"It tells non-gay people (such as Tyler Clementi’s roommate) that it’s okay to look down on people who are different. What parents want their child taught a sense of inferiority, or a sense of false superiority? Should the state be on the side of, indeed an engine of, discrimination and disdain?
"As the Supreme Court has held, 'The Constitution cannot control such prejudices, but neither can it tolerate them. Private biases may be outside the reach of the law, but the law cannot, directly or indirectly, give them effect.'
"Yet the well-funded opponents of the freedom to marry continue to stoke and rely on anti-gay prejudice to push their political agenda. In state after state, week by week, LGBT youth hear anti-gay leaders characterize gay people as 'depraved' and 'immoral,' while deriding gay youth who commit suicide, even in death, for embracing an 'unhealthy sexual identity and lifestyle,' as Tom Prichard of the Minnesota Family Council recently declared.
"National Organization for Marriage Chairman Maggie Gallagher is among those who, with reckless disregard, attacks LGBT youth, arguing that 'any organization or institutional practice that encourages kids to adopt the homosexual label at an early age is not being kind, healthy or compassionate to children.'
"Despite Gallagher’s claims that organizations like hers are concerned about children, NOM does nothing with its millions of dollars other than attack the freedom to marry and demonize gay relationships, and Gallagher herself wasted little time defending those who pushed Tyler to the brink, saying that 'nothing in the press accounts suggest the kids who did this were motivated by homophobia.'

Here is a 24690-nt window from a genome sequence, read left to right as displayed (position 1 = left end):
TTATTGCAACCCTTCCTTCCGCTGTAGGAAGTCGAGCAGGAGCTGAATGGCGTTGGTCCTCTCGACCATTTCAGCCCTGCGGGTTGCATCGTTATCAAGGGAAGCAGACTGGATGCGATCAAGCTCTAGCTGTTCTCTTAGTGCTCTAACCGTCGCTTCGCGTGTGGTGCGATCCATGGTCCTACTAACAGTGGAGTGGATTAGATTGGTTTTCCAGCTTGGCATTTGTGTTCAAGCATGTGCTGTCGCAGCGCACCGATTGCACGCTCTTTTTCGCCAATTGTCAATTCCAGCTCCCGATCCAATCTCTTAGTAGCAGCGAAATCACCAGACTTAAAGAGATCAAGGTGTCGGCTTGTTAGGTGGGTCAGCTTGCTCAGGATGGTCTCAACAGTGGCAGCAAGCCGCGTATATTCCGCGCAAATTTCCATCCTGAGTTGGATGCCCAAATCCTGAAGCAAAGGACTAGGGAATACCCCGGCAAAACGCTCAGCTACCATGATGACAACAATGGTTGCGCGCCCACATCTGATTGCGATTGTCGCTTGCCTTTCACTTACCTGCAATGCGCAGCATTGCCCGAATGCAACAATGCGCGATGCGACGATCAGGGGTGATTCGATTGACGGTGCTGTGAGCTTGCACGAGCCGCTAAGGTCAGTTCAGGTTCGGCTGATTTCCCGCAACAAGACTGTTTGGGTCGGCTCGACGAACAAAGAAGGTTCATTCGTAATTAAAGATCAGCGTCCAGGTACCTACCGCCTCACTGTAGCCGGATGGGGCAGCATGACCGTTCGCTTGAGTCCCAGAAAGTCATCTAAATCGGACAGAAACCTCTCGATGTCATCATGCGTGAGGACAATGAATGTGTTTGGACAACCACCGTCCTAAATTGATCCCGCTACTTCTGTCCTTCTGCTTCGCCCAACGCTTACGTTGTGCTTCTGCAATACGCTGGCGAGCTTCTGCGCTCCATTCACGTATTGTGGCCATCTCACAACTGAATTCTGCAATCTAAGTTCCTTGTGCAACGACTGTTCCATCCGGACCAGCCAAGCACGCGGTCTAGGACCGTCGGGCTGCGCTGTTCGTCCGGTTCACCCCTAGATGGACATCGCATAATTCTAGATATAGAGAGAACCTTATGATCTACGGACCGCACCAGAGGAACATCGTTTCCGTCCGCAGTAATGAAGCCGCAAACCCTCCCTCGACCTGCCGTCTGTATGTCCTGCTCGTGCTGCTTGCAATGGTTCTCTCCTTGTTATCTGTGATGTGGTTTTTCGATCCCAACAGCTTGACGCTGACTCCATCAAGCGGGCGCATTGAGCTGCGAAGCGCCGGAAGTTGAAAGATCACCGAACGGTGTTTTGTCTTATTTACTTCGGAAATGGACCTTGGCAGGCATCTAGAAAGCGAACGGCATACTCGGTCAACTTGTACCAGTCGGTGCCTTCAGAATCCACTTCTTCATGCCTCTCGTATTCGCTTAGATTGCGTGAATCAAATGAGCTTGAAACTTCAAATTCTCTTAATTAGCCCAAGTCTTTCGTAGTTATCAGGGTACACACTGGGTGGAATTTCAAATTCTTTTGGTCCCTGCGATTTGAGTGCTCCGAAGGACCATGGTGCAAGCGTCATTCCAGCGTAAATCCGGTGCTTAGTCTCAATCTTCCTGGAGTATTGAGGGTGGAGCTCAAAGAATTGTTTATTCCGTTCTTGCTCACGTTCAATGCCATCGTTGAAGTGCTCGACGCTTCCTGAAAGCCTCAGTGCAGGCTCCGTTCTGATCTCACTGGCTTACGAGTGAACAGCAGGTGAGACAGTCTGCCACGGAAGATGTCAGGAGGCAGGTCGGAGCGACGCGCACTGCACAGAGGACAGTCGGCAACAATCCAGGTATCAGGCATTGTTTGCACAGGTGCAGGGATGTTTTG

"A majority of Americans, and an even greater majority of today’s youth, are ready to turn the page on this unfairness and inequality under the law. Young people are coming to accept that the world includes moms who are lesbian and dads who are gay, and are coming to know, as the American Academy of Pediatrics and every other professional authority in the country has affirmed, that those parents are fit and loving and their children are doing well.
"Young people today see happy gay couples getting married in five states and the District of Columbia, and know the sky has not fallen, that families are helped and no one is harmed.
"More young people resist the poison and prejudices still circulated by groups like NOM and accept and support their classmates and fellow citizens.
"Every child deserves to be affirmed and supported, and every person deserves equal protection under the law. The best way to combat hopelessness and hostility, violence and suicide is to repudiate the destructive messages and eliminate the burdens that incite such pain and damage.
"We need more adults speaking out against prejudice and demeaning stereotypes, while combating isolation and promoting inclusion.
"And we need to get the state out of the business of promoting prejudice through its own direct discrimination.
"The pursuit of happiness is not just something we want for our kids; it’s something we all have as our birthright.
"Ending discrimination and exclusion, including the denial of marriage, is something we must do — for the children."